The Herald

Govt pushes for use of LP gas

Workers at Kensys Gas stacking domestic gas cylinders at the company’s warehouse in Harare. Kensys is one of the companies that have fully complied with prescribed safety standards as stipulated in Statutory Instrument 57 of 2014 — Petroleum (Liquid Petroleum Gas) Regulations.

Martin Kadzere Senior Business Reporter
ENERGY and Power Development Minister Dr Samuel Undenge says the Government is pushing for the use of Liquefied Petroleum Gas, especially for cooking to lessen the burden on the electricity grid, but is concerned with poor safety standards.

Dr Undenge said the Government was worried about many backyard LPG dispensing businesses which do not abide by prescribed safety standards, saying the use of LPG was growing at a slower pace mainly due to safety concerns by potential users.

Concerns have also been raised over the increasing number of sub-standard cylinders in circulation.

LPG is a cleaner form of energy mainly for heating and cooking compared to kerosene and wood fuel. The use of LPG contributes to a reduction in use of wood fuel and lessens pressures on the national electricity grid, which is already over burdened.

“The ministry wants to see households using more LPG, especially for cooking, as this will lessen the burden on electricity and also helps to reduce deforestation,” said Dr Undenge.

Following a number of gas related accidents in 2013, the Government promulgated Statutory Instruments (SI) 57 of 2014 — Petroleum (Liquid Petroleum Gas) Regulations.

ZERA, using the powers enshrined in the SI, regularly checks on the LPG businesses to see whether they are operating in terms of the law.

Indications are that the use of Liquefied Petroleum Gas by households is increasing, although at a slow pace. In Zimbabwe, studies have shown that in urban areas, LPG contributes 2 percent of the source of energy used by households. The same applies in South Africa with LPG contributing between one and 2 percent, but this relates to the whole country.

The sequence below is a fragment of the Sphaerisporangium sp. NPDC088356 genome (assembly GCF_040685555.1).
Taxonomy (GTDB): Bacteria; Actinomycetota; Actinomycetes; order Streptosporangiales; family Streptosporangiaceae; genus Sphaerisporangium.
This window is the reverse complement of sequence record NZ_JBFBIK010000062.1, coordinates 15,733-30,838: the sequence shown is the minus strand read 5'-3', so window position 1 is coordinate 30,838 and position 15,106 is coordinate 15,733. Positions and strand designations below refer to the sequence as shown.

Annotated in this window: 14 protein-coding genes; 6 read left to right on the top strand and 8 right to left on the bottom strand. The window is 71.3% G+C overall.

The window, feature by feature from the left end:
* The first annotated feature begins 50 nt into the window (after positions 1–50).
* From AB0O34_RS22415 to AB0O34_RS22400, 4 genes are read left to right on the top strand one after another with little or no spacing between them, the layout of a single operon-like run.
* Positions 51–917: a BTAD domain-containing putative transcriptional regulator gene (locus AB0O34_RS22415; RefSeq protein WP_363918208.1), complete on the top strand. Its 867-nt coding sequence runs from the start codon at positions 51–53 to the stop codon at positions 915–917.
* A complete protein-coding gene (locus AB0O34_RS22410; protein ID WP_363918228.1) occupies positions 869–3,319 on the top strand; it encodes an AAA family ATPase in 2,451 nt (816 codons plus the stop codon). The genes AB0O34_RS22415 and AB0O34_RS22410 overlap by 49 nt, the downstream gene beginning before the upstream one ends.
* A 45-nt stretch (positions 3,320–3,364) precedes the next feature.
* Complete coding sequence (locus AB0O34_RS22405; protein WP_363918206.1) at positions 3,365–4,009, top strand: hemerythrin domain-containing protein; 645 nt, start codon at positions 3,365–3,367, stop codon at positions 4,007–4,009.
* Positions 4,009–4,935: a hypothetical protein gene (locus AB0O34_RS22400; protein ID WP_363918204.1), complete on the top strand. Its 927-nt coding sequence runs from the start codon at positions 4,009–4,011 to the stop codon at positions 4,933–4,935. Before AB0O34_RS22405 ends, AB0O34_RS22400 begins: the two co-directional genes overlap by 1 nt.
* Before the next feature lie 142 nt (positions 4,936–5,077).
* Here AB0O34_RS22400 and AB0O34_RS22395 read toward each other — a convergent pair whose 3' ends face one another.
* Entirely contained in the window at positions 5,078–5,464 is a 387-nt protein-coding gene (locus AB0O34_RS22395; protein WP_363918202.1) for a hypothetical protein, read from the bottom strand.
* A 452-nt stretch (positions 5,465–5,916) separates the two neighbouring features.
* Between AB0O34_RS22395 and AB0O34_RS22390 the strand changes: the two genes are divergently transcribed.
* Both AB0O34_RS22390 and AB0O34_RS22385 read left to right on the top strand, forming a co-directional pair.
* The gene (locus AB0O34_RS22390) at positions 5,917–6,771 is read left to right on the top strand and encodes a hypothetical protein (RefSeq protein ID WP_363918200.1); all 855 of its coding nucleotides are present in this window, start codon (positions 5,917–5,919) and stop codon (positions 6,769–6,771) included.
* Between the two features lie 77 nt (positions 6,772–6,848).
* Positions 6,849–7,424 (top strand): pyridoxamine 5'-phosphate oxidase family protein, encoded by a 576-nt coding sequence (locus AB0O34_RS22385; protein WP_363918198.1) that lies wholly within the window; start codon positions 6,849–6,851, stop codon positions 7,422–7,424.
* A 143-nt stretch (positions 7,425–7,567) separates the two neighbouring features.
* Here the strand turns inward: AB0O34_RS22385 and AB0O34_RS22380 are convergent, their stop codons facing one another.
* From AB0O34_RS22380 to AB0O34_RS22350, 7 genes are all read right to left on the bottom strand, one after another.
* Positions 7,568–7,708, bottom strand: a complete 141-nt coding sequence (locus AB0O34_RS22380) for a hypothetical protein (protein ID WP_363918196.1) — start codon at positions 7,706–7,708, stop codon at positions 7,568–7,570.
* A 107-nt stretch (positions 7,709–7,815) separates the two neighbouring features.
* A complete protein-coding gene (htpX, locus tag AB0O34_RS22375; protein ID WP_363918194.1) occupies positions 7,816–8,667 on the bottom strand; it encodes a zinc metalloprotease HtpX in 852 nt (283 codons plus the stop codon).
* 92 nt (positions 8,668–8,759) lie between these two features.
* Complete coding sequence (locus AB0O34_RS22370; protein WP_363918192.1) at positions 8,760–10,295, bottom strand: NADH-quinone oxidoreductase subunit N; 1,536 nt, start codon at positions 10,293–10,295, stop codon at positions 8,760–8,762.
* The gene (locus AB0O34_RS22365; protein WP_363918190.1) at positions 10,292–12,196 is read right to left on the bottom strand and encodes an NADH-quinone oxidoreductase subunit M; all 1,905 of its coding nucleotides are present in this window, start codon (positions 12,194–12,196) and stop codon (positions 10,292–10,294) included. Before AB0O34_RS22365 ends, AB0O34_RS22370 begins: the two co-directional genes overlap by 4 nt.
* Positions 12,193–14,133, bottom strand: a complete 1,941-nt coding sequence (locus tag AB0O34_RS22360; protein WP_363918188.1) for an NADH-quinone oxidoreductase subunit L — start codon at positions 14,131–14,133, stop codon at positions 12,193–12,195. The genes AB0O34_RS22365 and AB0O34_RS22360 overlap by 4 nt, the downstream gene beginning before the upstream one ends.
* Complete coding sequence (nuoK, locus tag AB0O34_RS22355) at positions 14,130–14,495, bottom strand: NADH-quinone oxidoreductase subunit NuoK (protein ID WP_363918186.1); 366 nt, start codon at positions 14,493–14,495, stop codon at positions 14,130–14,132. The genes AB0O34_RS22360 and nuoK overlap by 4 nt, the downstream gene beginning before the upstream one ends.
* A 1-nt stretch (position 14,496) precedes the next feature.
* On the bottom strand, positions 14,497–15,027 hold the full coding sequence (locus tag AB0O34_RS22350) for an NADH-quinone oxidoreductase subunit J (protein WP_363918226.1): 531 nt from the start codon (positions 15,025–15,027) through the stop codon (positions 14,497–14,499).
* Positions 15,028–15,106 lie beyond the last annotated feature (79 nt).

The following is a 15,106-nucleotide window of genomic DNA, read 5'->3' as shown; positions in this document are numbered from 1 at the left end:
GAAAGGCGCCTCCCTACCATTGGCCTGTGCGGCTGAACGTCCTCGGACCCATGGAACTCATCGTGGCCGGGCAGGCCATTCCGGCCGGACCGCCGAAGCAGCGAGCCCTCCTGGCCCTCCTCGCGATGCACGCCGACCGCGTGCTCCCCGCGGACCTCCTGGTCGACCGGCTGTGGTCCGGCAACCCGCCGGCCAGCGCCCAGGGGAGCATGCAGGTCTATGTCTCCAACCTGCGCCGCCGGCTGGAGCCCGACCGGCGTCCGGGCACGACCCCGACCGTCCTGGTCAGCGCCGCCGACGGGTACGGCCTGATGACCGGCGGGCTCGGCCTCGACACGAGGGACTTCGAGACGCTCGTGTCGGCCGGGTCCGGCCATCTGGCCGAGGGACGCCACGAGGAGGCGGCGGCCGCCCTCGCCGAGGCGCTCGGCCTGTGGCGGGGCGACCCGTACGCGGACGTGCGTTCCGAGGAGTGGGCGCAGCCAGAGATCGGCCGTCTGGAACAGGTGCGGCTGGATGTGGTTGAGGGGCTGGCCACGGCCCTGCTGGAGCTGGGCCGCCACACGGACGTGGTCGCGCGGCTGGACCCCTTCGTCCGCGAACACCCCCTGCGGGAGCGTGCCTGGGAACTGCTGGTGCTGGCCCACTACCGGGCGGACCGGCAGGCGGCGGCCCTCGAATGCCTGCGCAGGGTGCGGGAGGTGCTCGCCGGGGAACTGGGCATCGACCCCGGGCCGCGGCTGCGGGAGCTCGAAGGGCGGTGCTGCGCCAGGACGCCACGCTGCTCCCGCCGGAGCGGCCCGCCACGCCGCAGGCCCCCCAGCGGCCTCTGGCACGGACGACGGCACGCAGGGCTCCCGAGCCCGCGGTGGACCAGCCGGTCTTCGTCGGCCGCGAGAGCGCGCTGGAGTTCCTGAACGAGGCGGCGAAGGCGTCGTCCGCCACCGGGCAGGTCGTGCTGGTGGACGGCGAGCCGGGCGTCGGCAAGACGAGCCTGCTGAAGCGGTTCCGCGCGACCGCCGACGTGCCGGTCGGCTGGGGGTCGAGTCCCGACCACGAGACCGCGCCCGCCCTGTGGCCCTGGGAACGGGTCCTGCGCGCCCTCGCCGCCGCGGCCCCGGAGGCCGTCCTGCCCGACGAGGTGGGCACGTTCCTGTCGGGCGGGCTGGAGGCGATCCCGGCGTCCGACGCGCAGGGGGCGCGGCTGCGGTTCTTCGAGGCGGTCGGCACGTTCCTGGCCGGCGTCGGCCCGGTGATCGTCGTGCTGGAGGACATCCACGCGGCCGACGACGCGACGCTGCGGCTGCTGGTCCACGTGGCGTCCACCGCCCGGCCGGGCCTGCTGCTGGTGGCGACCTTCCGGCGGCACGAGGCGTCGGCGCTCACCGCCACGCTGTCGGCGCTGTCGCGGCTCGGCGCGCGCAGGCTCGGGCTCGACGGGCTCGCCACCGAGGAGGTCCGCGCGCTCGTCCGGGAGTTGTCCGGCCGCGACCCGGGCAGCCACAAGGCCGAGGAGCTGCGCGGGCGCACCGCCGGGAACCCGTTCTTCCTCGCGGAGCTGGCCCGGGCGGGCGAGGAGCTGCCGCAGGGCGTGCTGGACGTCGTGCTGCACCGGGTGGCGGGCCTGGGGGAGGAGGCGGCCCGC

“This shows that there is a great potential for LPG use for households in Zimbabwe as firewood, normally used as substitute for electricity becomes scarce,” said Dr Undenge.

A survey by this paper has shown that only a few companies are operating within the confines of the regulations. These include Kensys Gas, BOC Gas, Zuva Petroleum and Redan. Some companies are at various stages of regularising their activities.

Kensys marketing and sales manager Mrs Angeline Mabveni-Mvududu said compliance was key to growth of the industry.

“As a company, we adopted the position that compliance with all regulatory requirements was key to the business and we are happy that our facilities and products meet all regulatory requirements set by various agencies such as the Zimbabwe Energy and Regulatory Authority and the Environmental Management Agency,” she said.

Kensys supplies LPG and has a combined handling capacity of 67 tonnes at its two plants in Harare.

Recently, the Zimbabwe Energy Regulatory Authority also approved the sale of its household gas cylinders after the firm met prescribed safety requirements.

“Our cylinders are ISO certified and ZERA has given us the green light to go on the market. For us it is important that our customers can have comfort (when using our product.”

She added that the company would take full responsibility of the maintenance of its cylinders.

Mrs Mabveni-Mvududu said this was in line with a Statutory Instrument providing the regulatory framework for the LPG sector.

It regulates the quality, storage and distribution.

Mrs Mabveni-Mvududu said Kensys has also embarked on a programme to help gas retailers to meet licensing and regulatory requirements so that they operate within the confines of the laws. She said this was in the spirit of empowering youth and women.